By the time we reached A Basin it was snowing fairly heavily. The ski area is still open but there wasn’t much traffic on the pass. Luckily, it also wasn’t that cold so the snow melted as it hit the road. A snow plow was out dropping sand but we managed to pass him easily and ran into no other traffic until we reached the interstate. It looked like a few inches of snow had fallen and was blowing off the drifts along the road. But all was clear not long after the summit. I had the GoPro running for the pass, but when we stopped to take the camera off the car I saw that it was iced over. Checking the video, it began to ice up right away, near A Basin.

The remainder of the drive was down I-70, with more traffic than I expected. They are working on widening the road through the twin tunnels east of Idaho Springs. They set up a detour there with the eastbound lanes running on the south side of the river.

We crossed five notable passes, three across the Continental Divide. (Trout Creek Pass is the fifth, already described above.)

Wolf Creek Pass (10,850′ CD)

Separating the San Juan and Rio Grande drainages, Wolf Creek Pass runs 52 miles. The west side is particularly beautiful. The pass had no noticeable use before 1913, when the road was built. Before then, travelers from San Luis Valley had no choice but to take the narrow guage railroad from Alamosa over Cumbres Pass to get to Durango.

Poncha Pass (9,011′)

Poncha (Spanish for “mild”) separates the Rio Grande drainage from the Upper Arkansas. Its first notable crossing was in 1779 by Governor Juan Bautista De Anza when he was pursuing a band of terrorist Comanche. In 1853, a man in Captain John W. Gunnison’s survey party crossed the pass and called it “Gunnison Pass”. I find it a more entertaining drive than Wolf Creek. The southern side isn’t much, as the San Luis Valley is much higher than the Upper Arkansas Valley. The descent down the northern side features long sweeping curves and a pretty view of Mt. Shavano.

Hoosier Pass (11,541′ CD)

There are two passes named Hoosier. This one is the division point between the Sawatch and Front ranges. John Charles Fremont crossed it on June 22, 1844 and homesick Indiana prospectors named it about 1860. It is surrounded by dramatic peaks – a number of 14er’s including Lincoln, Bross, Cameron, Democrat, and Quandary. The pass became a road in May of 1861 when nine wagons crossed it.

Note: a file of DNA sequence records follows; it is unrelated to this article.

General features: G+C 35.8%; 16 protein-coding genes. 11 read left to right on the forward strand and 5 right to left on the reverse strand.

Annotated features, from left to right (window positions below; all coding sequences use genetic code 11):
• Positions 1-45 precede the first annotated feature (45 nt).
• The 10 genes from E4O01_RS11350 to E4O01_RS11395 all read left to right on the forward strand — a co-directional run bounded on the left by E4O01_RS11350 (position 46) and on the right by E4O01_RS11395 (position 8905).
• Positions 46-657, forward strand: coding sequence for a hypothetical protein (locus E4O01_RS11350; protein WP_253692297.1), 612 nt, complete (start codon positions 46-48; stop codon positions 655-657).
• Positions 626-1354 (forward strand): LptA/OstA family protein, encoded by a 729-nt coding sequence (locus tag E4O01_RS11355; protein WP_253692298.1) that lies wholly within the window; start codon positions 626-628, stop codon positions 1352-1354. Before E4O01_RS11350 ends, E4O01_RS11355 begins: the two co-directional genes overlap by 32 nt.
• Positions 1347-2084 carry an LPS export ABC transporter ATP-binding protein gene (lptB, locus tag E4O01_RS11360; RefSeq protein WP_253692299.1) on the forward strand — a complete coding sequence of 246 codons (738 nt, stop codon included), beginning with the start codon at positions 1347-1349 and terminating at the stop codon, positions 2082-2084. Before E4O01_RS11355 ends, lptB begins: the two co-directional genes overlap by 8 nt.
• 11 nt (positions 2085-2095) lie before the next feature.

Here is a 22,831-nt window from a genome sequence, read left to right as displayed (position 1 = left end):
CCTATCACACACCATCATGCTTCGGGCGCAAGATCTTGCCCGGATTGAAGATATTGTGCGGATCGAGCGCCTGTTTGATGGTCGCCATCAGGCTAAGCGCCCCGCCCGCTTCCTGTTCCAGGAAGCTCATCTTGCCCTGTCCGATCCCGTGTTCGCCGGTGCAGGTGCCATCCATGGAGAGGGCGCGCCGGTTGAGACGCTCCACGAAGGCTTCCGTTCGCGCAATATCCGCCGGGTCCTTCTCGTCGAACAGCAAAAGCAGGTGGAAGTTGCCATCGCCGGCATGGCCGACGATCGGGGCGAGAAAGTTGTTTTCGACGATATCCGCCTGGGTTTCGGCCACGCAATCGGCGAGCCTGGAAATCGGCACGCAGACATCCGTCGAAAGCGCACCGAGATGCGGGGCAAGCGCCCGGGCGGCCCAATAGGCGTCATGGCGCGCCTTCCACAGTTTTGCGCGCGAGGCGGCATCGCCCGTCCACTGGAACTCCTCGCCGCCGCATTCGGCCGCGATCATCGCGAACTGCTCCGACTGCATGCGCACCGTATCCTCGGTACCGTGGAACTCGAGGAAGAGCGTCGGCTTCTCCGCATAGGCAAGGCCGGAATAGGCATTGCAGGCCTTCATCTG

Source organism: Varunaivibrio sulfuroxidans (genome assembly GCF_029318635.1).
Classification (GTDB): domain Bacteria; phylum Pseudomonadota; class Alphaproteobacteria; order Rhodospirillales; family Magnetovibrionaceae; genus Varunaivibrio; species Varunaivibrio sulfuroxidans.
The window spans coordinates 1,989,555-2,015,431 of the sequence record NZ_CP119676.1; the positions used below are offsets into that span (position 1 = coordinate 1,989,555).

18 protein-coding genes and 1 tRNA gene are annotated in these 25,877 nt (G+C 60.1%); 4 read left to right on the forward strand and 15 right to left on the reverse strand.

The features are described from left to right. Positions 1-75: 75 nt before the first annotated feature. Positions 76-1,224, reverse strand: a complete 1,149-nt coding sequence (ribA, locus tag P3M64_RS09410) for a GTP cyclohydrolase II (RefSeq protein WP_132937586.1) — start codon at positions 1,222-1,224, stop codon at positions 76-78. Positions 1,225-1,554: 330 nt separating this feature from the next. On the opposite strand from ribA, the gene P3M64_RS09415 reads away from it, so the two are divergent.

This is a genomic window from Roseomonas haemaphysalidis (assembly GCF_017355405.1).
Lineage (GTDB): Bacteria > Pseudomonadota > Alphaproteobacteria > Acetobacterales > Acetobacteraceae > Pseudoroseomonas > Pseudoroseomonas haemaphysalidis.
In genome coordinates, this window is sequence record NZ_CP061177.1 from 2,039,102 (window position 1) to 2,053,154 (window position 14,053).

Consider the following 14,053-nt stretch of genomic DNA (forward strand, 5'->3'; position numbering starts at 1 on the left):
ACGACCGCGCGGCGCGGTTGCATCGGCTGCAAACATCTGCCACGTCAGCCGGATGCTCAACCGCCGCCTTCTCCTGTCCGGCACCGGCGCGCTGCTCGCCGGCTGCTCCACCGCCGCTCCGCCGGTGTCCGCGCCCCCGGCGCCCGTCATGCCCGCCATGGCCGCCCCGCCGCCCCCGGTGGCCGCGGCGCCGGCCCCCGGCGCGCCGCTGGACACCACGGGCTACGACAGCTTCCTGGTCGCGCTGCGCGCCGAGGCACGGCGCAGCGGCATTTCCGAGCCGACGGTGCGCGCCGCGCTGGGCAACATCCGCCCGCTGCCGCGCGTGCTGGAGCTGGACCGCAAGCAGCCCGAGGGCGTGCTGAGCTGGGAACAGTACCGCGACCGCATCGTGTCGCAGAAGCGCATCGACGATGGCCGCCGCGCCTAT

Loveland Pass (11,992′ CD)

This road doesn’t get nearly as much traffic as it used to. It has been bypassed by the Eisenhower Tunnel, which was originally to be named the Straight Creek Tunnel. William A. H. Loveland was wounded in the Mexican American War, mined for gold in California, and worked futilely to put a canal across Panama for Commodore Vanderbilt. He arrived in Golden in 1859 where he used his profits from selling axes and mousetraps to build railroads. In 1879 he hired 100 men and ordered them up Clear Creek with dynamite, scoops and chuck wagons. The road was across the pass by mid-May and on June 4, fifty wagons were counted going over.

1 thought on “Colorado Good: Four to the 4

  1. Excellent write up of our trip Dave. I would like to point out that while you are correct that there is no requirement that one’s car be either old or a Lotus, the group did include one that meets both criteria. 24 years older than the next oldest car and 40 years older than your car! We did have fun didn’t we? The photos add to the sense of the trip and now with you quite educational write up I have even learned something. Thanks Dave!


Comments are closed.